'Midst all the fons of ADAM's race,

Nor tell, or where, or when,
Or how thou sprang'it to life at first,
Or in what corner thou wast nurit

Of this trail house of men :
Dear to my head, my heart must dear,
SPIRIT OF ANIMATION! hear,

Nor let our union end.
I own, without thee I'm undone :
And where could’it thou for shelter run,

Should'st thou desert thy friend?
I know thy alderman desire
For drink and reít, for food and fire,

Whilft I am cold and wet :
But patience til we reach yon

inn

; I'll ply the then with ale and gin,

And many a dish I'll get. But mark, when fill'd, no pranks like those Which learned Doctor DARWIN shows,

Who says, that when thou’t fuil, . Thou’rt apt to play men inany a trick, And frisk' about, and tuis, and kick,

Juit like a mad town-bull.
This house, remember, thou art in,
Is but of clay, and built but thin,

And I on is pull'd to pieces:
Yet thould it thou rend this house in twain,
Perchance thuul't nut a better gain,

Nor one on lun, er leares.

SONNET. As one, whom the dark phantoms of the

nicht, Troubling his wilder'd phantasy, have led

Amid the dim damp mantions of the dead, Or from some pre-ipice's giddy height Abrupily thruit; when moming's orient ray

Wakes him to lafety, loves to ponder o'er

The vision'd terrors terrible no more ;
So I look back on the departed day.
When as I journeyed alory. Life's dull road,

Hope fed my wounded bosom, sulkn Care

Sat on my brow, and fieruly sad De pair Courted to rest within his dark abode ; The sad lyre echoed then the penfive song, Yet sooth’d the wearying hours that lingering layg'd along

B.

TO

ON A LATE CONUBIAL RUPTURE

IN HIGH LIFE. I

SIGH, fair injur'd stranger ! for thy fate ;

But what thallfi, hs avail thee'? thy pour heart, 'Mid all the “ pomp and circumstance” of state,

Shivers in nakedness. Unb ade1}, "Itart Sad recollections of Hope's garish dream,

That thap'd a feraph turin, and nam’dit Love, Its hues gay-varying, as the orient beam

Varies the neck it Cytherea’s dove. To one !ft accent of domestic joy, Poor are the shouts that ibake the high

arch'd dome; Those plaudits, that thy public path annoy, Alas! they tell thec---Thou rt a wretch as

home

RE ĆE I PT
MAKE A SALLY-LUN (a well-knows

cake at Bath.) Written by the late Mujor Drewe, of Exeter. No more I heed the muffin's zest,

The Yorkshire cake, or bun,
Swett Muse of Pastry! teach me how

To make a Sally-Lun.
Take thou of luscious wholesome cream

What the full pint contains,
Warm as the native blood which glows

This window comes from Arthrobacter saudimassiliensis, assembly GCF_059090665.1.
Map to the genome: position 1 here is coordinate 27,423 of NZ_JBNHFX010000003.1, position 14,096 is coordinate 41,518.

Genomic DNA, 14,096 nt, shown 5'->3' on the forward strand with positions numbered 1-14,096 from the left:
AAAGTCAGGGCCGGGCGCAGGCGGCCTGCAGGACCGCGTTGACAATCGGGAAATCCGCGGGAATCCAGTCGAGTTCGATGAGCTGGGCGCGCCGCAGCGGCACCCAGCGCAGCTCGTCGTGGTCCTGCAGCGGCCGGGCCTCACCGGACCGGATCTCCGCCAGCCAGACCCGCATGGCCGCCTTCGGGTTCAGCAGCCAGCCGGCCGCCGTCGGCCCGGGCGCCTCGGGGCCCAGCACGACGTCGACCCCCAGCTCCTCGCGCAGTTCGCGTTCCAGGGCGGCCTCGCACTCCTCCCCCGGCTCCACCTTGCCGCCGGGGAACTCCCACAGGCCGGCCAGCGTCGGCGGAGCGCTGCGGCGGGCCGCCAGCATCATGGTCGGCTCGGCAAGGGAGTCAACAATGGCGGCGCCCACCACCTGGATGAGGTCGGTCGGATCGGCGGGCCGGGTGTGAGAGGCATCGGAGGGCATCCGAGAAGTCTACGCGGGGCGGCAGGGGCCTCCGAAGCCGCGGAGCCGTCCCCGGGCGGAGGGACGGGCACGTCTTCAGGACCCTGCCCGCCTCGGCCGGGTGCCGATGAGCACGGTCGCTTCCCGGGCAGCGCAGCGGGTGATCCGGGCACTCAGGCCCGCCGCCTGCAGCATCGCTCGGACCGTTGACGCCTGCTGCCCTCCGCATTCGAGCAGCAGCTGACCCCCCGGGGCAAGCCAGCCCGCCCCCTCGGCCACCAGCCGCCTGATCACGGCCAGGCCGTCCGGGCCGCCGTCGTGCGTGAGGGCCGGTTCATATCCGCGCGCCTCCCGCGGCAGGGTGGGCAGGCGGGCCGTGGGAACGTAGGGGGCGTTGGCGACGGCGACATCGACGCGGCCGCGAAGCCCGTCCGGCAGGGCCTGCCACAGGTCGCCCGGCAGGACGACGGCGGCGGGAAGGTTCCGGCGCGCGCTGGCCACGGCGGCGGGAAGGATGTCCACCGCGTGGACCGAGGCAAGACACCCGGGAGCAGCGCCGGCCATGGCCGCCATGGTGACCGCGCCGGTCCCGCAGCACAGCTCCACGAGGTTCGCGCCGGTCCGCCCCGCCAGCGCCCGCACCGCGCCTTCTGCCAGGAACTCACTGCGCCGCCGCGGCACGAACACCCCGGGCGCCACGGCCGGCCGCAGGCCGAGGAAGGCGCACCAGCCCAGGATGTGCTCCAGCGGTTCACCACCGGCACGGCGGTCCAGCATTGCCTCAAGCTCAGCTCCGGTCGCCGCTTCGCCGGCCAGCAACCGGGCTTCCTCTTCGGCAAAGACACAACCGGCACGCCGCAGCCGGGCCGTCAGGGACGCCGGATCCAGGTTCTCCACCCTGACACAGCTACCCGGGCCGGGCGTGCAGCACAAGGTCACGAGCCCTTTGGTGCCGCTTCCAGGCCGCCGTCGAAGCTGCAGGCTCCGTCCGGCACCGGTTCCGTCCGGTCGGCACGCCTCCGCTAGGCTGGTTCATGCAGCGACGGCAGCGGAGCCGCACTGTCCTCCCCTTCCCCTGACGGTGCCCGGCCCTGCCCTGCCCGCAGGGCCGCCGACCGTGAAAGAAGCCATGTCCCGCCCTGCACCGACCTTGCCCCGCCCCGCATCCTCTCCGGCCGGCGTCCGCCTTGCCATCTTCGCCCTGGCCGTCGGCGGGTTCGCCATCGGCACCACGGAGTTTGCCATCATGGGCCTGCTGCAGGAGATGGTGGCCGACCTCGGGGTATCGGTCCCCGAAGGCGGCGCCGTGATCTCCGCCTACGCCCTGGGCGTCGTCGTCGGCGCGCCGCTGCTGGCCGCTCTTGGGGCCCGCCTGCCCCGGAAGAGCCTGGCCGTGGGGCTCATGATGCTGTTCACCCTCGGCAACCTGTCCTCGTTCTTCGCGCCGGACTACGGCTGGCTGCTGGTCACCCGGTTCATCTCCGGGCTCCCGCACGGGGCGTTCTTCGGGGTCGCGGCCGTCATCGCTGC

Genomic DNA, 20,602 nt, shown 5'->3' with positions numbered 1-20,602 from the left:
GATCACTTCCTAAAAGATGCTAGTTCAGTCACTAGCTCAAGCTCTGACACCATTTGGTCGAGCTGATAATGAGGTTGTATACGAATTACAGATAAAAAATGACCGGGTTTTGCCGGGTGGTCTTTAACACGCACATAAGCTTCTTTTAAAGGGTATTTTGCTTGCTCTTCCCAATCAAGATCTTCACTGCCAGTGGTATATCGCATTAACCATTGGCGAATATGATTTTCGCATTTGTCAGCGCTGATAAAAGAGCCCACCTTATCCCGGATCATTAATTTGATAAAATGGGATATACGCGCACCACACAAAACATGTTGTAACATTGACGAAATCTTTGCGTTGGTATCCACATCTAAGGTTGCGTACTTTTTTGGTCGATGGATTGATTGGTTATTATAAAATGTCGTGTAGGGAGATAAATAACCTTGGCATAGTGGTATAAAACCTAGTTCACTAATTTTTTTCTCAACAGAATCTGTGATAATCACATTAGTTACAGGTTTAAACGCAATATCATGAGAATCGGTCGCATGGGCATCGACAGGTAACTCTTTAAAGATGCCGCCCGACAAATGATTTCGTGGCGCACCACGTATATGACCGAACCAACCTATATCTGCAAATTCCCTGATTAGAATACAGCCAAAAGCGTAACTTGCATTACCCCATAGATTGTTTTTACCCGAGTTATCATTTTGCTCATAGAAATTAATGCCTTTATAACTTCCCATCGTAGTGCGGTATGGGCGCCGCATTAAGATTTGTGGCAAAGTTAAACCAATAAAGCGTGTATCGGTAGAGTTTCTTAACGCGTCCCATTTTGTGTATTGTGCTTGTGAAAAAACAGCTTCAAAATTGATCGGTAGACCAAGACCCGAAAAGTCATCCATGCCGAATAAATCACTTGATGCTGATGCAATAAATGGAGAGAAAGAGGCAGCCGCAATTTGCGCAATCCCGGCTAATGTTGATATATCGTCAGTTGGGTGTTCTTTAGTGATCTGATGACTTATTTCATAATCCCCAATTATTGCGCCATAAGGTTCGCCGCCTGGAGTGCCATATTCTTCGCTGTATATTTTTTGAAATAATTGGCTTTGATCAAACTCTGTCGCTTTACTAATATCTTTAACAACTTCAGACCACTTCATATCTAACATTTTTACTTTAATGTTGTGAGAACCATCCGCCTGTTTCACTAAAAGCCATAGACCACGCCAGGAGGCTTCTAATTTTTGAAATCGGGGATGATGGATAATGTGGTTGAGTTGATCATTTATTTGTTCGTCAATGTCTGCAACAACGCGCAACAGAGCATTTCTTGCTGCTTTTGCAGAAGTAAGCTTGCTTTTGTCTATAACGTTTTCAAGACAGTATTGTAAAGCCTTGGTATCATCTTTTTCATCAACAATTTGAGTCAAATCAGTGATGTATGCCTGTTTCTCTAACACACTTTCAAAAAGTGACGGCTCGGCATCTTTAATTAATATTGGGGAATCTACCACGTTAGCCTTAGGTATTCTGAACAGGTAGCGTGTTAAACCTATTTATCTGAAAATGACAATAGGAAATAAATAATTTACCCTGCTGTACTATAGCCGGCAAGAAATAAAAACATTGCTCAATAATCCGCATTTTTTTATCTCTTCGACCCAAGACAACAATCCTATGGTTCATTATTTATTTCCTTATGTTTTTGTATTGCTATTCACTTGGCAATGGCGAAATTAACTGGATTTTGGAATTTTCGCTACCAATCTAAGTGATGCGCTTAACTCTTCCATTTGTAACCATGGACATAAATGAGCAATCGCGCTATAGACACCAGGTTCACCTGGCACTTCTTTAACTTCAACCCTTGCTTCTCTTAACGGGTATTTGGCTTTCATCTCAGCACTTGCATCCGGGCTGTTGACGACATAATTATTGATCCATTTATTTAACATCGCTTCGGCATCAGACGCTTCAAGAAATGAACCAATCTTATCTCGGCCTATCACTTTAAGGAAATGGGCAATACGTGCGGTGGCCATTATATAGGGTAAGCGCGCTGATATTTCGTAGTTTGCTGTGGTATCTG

In youthful virgin's veins.
Haít thou not seen in olive rind,

The wall-tree's rounded nut?
Of juicy butter juft its size,

In thy clean pastry put.
Hast thou not seen the golden yolk,

In chryftal shrine immur'd;
Whence, brooded o’er by folt'ring wing,

Forth springs the warrior bird?
Oh! save three birds from savage man,

And combai's sanguine hour;
Crusb in three yolks the secds of life,

And on the butter pour.
Take then a cup, that holds the juice,

Fam'd China's faireit pride :
Let forming yeast its concave fill,
And froth adown its side.

But

But seek thou, first, for neatrels' sake,

The Naiad's crystal stream;
Swift let it round the concave play,

And o'er the surface gleam.
Of salt, more keen than that of Greece,

Which cooks, not poets use,
Sprinkle thou then with sparing hand,

And thro' the mass diffuse. Then let it reft, disturb'd no more,

Safe in its steady seat, Till thrice Time's warning bell liath ftruck,

Nor yet the hour compleat.
And now let Fancy revel free,

By no stern rulc confin'd;
On glitt'ring tin, in varied form,

Each Sally-Lun be twin'd.
But heed thou well to lift thy thought

To me, thy power divine;
Then to the oven's glowing mouth

The wondrous work consign.

When to a hapisy ear it fpeaks,
And every drowsy cincture breaks ;
Then scream not here, thou LITTLE SWELF,
For I only wake to weep.

Once, charming was my waking hour,
When sweet reflections knew my bower ;
When springing from my couch of balm,
My views were gay, my heart was calm ;
When laughing pleasure at

my

board pread out its ever-sparkling hoard ; When friends and filial Cherubs (mild, And of its thom each care beguild. NA!.--Wake me not, O CRUEL SWEEP, For I only wake to weep. Sept. 22, 1796.

LEONORE.

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TO A CHIMNEY-SWEEPER.
AH! cease thy fhrill-pipe, LITTLE SWEEP,

Nor raise these aching lids to weep !
When Dawn, arrayed in pearly white,
Sirs on the shadows of the night,
Then, gentie dreams in gambo's bound
And light-drawn Numbers glide around,
Then, rosy Fancy takes the chains
And leads us o’er enchanted plains;
Then, do not wake me LITTLE SWEEP,
For I only wake to weep.

Thy clario'i loud I hate to hear,
And, dreading Thee, I seep in fear :
For sleep is all the good I know,
The filky veil which hides my woe.
No bright ideas gild my bed,
No lively hopes their treasues fred:
A dreary, vapid, joyless scene,
Is All my grave and me between.
Pass filent on thei, LITTLE SWEEP,
For I only wake to weep.

How fad it seems, when slumbers fly,
And sun-bcams blaze along the sky,
To feel no sun-beam in the mind !
There, all is dark, and cold, and blind.
Then MEMORY, on impy wings,
Her retrospective poison brings,
And EXPECTATION, blacker still,
Bids deep Despair my bosom fill.
Hush, hush thy cry then, LITTLE SWEEP,
For I only wake to weep.

País on, pass on, thou Jing'ring child,
Nor rouse me with thy shriekings wild.
Tu blissful dwellings speed thy way,
For they with transport meet the day.
No linnet hath a folter note,
Than that which tears thy ebon throat,

TO THE LILIES OF THE VALLEY.

By the Riv. J. BIDLAKE, of Plymouth.
YE lowly children of the shelter'd vale,
Like modest worth by scornful pride dis-

daiv’d,
Your little, fleeting life,

W!o wafie unscen, unknown,
In verdant veil how bashfully enwrap'd,
Ye thun the officious hand, the scarchful fight,

With down-calt, pensive tye,

And ever-nıusing heads ! Ah! when I view your meek, your humble

mien, And all your highly breathing fragrance taste,

How bloeds my fad’ning soul,

For unprutected worth!
How bleeds to think, that inortal excellence
Is doom'd to live forgot, unheeded die !

For in your short-liv'd charms

Are pictur'd well its fate. For ye, ere yet the morning's rising gale Shall wing its early course, may ccafe to greet

With the sweet brca h of love

The wakeful wanderer's way.
Nor longer, virtuc's boaft! a little day,

pow's

Us helpless victims shield

From the unpitying grave, Then come, my Anna's faithful boom deck : For ever there true worth, true wisdom dwell.

Congenial to your state,

Soft in that heaven rest.
There ihall no busy insect dare obtrude
Your sweets to rifle with perfidious kiss ;

While ye more fragrance tatte

Than in your native beds.
Your highest incense breathe, to cmulate
Those more than op’ning niorning's puret

sweets,
That fit on rosy lips
Of smiling chattity.

A CORRECT